The S&P 500 is outperforming the Nasdaq 100, and that’s not going to change: Traders

The S&P 500 has been outpacing the Nasdaq 100 this year, and two traders believe the trend will continue.

Erin Gibbs, equity chief investment officer at S&P Global, points out that the current global outlook and a low interest rate environment have caused investors to turn to the more defensive in their stock selection.

"I think we're looking at this global deflationary environment for at least another quarter if not two and we're seeing investors prefer the more defensive stocks," she said Friday on CNBC's "Power Lunch." "As long as the U.S. market is the best house in a bad block and we keep looking for more of these defensive stocks, particularly with the Brexit [vote] coming up, I think we're going to continue to see this trend of the S&P 500 outpacing."

The S&P is up 1 percent this year through Friday's close, while the Nasdaq 100 is down nearly 5 percent. The Nasdaq 100 is largely composed of big-cap tech stocks, while the S&P has a larger representation of names that are less levered to economic strength and to investor risk appetites. Within the S&P, the best-performing sectors are utilities and telecom services, both of which tend to be defensive, yield-sensitive plays.

"All the higher beta names you'd like to see leading in a global market are not," Todd Gordon of TradingAnalysis.com said Friday on "Power Lunch." "So provided the Fed continues to remain dovish, rates on hold, those staples and utilities and dividend payers will continue to outperform."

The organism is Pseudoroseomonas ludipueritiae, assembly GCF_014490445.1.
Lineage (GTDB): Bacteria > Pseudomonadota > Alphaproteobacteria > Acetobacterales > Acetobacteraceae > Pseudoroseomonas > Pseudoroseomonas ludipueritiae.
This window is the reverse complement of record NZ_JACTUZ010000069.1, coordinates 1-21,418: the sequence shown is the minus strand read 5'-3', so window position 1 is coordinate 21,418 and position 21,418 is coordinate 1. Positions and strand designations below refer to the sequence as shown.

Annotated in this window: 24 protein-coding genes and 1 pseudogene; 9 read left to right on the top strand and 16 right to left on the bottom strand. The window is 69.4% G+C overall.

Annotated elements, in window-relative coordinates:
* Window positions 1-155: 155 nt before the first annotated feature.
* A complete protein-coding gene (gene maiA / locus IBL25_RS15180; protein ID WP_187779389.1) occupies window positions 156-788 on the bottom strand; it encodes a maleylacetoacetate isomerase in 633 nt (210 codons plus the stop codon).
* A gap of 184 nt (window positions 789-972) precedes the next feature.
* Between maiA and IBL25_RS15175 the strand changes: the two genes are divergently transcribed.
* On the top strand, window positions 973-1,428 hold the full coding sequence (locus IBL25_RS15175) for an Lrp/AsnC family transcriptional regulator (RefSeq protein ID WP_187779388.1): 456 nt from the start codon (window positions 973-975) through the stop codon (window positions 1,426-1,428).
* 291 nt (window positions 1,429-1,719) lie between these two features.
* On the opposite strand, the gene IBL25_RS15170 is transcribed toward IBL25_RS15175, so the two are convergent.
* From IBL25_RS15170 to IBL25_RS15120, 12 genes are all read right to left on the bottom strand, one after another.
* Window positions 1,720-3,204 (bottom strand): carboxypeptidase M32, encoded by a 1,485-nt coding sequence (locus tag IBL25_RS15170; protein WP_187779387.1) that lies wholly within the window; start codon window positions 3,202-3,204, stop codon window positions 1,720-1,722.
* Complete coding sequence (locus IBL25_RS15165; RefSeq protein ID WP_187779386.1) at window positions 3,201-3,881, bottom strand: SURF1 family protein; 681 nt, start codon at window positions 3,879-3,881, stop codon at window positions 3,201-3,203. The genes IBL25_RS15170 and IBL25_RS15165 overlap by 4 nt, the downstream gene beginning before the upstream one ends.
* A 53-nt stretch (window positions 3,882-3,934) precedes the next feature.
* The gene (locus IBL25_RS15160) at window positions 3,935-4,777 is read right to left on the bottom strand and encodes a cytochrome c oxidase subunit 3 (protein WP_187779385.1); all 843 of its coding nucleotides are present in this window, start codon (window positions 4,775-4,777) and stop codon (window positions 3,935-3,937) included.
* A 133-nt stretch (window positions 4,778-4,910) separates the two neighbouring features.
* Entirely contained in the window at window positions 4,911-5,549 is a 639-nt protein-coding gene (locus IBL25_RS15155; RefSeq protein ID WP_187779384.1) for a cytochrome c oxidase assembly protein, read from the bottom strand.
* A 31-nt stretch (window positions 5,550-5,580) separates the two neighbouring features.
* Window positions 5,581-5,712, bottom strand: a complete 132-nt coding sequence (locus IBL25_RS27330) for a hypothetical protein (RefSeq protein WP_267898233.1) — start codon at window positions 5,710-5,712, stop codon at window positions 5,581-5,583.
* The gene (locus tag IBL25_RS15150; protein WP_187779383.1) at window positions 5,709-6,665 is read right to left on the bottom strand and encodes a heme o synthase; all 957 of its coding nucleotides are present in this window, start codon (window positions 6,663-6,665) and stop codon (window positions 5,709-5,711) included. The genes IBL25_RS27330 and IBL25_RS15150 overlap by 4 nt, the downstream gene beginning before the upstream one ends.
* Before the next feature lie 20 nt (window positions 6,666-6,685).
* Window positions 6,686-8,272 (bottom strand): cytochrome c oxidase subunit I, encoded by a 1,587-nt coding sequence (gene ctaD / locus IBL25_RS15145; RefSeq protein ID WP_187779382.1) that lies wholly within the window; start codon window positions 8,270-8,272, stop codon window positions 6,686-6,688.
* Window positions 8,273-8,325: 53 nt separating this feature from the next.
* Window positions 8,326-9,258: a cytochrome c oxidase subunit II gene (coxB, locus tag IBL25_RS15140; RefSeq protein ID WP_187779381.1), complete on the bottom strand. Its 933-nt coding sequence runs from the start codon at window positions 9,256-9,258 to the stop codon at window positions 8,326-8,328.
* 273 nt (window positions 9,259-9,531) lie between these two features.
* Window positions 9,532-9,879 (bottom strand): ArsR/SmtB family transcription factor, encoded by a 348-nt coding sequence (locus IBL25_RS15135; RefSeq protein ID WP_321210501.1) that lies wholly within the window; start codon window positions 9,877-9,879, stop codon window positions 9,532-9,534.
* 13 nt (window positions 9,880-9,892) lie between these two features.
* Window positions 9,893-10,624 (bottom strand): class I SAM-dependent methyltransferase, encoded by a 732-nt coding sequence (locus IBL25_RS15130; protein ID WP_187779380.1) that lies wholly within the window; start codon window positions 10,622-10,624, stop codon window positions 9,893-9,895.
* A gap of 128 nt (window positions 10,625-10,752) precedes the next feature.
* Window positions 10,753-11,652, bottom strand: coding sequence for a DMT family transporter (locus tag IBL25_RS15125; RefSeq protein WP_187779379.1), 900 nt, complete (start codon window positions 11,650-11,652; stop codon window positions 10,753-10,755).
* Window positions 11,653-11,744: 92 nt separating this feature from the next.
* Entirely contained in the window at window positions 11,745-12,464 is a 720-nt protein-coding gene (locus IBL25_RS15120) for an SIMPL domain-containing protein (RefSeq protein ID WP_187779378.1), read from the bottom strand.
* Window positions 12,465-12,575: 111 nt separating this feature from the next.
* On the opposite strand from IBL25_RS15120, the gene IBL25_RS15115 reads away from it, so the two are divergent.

If he is right, investors will be better off in an S&P 500-tracking ETF like the SPY, rather than a Nasdaq 100 tracker like the QQQ.


Videos

Trades to Watch

Trader Bios

About

Trading Nation is a multimedia financial news program that shows investors and traders how to use the news of the day to their advantage. This is where experts from across the financial world – including macro strategists, technical analysts, stock-pickers, and traders who specialize in options, currencies, and fixed income – come together to find the best ways to capitalize on recent developments in the market. Trading Nation: Where headlines become opportunities.

Sara Eisen

Sara Eisen joined CNBC in December 2013 as a correspondent, focusing on the global consumer. She is co-anchor of the 10AM ET hour of CNBC's "Squawk on the Street" (M-F, 9AM-11AM ET), broadcast from Post 9 at the New York Stock Exchange.

In March 2018, Eisen was named co-anchor of CNBC's "Power Lunch" (M-F, 1PM-3PM ET), which broadcasts from CNBC Global Headquarters in Englewood Cliffs, N.J.

Read more

Connect